A hormonal disorder causing enlarged ovaries with small cysts on the outer edges.
Treatments include birth control pills to regularise periods, a medication called metformin to prevent diabetes, statins to control high cholesterol, hormones to increase fertility, and procedures to remove excess hair.
It is a hormonal condition that women can get during their childbearing years. It can affect the ability to have a child. It can also:
- Stop the periods or make them hard to predict
- cause acne and unwanted body and facial hair
- Raise the risk of other health problems, including diabetes and high blood pressure
It can be treated for the symptoms. and could be possible to get pregnant although there may be a need to take medicines to improve fertility.
Some women with PCOS have cysts on their ovaries. That’s why it’s called “polycystic.” But the name is misleading because many women with PCOS don’t have cysts.
Hormones and PCOS
When there is PCOS, the reproductive hormones are out of balance. This can lead to problems with the ovaries, such as not having the period on time or not getting it.
The body makes hormones to make different things happen. Some may affect the menstrual cycle and are tied to the ability to have a baby. The hormones that play a role in PCOS include:
They’re often called male hormones, but women may also have them. Women with PCOS tend to have higher levels.
This hormone manages our blood sugar. If there is PCOS, our body might not react to insulin the way it should.
With PCOS, the body may not have enough of this hormone. It might miss your periods for a long time or have trouble predicting when they’ll come.
Symptoms of PCOS
The most common PCOS symptoms are missed irregular, infrequent, or prolonged periods. Excess androgens can cause hair loss, hair in places which we don’t want it (like on our face), and acne. Other symptoms include:
- Darkened skin or excess skin (skin tags) on the neck or in the armpits
- Mood changes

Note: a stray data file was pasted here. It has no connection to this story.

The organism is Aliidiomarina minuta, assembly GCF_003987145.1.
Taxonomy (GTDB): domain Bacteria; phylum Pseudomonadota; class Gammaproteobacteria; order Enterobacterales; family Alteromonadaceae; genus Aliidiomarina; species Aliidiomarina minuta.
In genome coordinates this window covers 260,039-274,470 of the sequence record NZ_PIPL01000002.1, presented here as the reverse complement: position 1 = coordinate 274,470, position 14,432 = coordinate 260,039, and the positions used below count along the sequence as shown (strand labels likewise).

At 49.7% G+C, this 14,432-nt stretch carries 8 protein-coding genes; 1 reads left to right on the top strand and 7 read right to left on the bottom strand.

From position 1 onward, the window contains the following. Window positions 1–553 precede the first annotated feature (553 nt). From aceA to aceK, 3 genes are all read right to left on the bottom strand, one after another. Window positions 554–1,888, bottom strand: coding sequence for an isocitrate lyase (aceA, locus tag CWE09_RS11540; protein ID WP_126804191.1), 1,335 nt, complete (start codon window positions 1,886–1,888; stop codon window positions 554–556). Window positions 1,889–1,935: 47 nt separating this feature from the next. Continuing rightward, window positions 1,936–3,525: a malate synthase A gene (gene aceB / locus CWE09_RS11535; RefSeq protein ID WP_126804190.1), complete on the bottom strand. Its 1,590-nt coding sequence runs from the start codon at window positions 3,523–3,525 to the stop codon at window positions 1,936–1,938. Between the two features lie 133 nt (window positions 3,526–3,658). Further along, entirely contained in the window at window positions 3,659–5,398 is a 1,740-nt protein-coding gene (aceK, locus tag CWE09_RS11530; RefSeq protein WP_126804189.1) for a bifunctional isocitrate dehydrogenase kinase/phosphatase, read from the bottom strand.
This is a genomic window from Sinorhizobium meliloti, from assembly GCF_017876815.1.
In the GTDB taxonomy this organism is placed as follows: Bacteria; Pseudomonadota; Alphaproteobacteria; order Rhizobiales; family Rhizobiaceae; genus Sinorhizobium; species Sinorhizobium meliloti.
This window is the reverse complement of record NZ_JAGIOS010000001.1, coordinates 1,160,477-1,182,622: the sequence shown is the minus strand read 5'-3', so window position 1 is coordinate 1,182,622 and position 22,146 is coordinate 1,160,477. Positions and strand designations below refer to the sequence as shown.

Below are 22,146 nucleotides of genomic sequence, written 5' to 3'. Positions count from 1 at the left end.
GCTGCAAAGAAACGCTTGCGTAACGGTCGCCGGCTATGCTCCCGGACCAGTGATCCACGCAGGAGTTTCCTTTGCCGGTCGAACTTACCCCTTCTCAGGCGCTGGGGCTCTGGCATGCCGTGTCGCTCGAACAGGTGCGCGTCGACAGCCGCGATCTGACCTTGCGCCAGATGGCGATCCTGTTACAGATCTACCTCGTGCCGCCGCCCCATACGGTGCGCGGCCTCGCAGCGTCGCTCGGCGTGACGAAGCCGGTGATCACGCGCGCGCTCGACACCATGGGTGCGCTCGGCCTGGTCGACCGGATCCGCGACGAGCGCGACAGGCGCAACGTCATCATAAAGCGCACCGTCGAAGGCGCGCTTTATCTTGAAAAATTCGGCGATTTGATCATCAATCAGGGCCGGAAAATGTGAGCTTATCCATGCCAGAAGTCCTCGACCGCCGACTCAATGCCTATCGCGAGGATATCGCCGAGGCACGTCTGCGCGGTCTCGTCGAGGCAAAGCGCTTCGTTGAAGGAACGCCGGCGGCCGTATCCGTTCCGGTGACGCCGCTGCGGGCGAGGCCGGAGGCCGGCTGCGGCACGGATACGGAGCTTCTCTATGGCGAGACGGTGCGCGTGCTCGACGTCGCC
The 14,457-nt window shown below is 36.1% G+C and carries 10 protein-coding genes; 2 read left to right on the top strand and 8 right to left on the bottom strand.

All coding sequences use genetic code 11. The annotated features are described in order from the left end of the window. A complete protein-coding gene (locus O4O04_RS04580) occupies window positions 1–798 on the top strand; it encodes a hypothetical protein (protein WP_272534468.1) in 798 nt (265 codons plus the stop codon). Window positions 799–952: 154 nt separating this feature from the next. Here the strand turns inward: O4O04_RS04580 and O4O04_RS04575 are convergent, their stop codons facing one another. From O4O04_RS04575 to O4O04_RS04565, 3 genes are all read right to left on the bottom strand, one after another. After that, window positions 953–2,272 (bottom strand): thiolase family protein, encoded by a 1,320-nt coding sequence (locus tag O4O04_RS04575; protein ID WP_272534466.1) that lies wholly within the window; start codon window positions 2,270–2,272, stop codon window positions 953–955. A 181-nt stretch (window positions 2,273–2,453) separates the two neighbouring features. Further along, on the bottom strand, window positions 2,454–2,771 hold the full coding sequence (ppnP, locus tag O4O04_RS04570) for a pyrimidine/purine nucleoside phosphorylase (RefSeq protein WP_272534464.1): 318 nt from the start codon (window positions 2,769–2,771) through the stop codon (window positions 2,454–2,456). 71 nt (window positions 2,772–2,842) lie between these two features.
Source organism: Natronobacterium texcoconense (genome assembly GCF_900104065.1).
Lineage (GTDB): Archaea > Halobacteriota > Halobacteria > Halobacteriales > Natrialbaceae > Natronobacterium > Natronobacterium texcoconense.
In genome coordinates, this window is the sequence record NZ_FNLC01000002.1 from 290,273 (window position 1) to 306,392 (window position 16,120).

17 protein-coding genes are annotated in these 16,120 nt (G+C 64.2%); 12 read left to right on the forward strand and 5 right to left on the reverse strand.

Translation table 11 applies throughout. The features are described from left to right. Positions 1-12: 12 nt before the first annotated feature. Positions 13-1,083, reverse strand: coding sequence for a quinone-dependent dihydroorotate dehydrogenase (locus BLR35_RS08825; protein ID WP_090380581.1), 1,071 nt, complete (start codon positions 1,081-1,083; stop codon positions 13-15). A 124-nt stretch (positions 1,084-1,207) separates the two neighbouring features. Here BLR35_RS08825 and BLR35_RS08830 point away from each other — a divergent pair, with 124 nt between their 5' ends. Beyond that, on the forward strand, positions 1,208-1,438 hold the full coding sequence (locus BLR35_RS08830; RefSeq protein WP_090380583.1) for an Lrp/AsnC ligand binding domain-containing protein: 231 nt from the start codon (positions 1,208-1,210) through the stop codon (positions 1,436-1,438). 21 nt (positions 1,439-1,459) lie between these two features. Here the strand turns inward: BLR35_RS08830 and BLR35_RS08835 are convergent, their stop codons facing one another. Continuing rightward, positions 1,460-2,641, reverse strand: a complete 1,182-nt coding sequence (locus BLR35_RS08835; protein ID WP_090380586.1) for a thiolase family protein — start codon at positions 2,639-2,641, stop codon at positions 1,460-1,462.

- Pelvic pain
- Weight gain
Causes of PCOS
Doctors don’t know all of the reasons why some women get PCOS.
A woman might be more likely to have PCOS if her sister or mother also has it. It could also be related to problems that make her body produce too much insulin, which can affect her ovaries and their ability to ovulate (or release eggs).
No single test can diagnose PCOS. The doctor will start by asking about the symptoms and medical history and by doing a physical exam, and possibly a pelvic exam.
They might give some blood tests to measure the hormone levels, blood sugar, and cholesterol. An ultrasound can check the ovaries for cysts, look for tumors, and measure the lining of the uterus.
Treatment will depend on the symptoms, age, and whether the woman wants to become pregnant. If the woman is overweight, losing a little -- even 5% to 10% of the weight -- can make her feel better.
The doctor may tell you to take the diabetes drug metformin (Glucophage) to lower insulin resistance, regulate ovulation, and help with weight loss.
If the woman isn’t planning to get pregnant, the doctor might prescribe hormonal birth control, like the skin patch or the pill. These medications can help lower the risk of endometrial cancer, get the periods on track, clear up acne, and lessen extra body hair. If the woman does want to get pregnant, fertility medications can help her ovaries release eggs.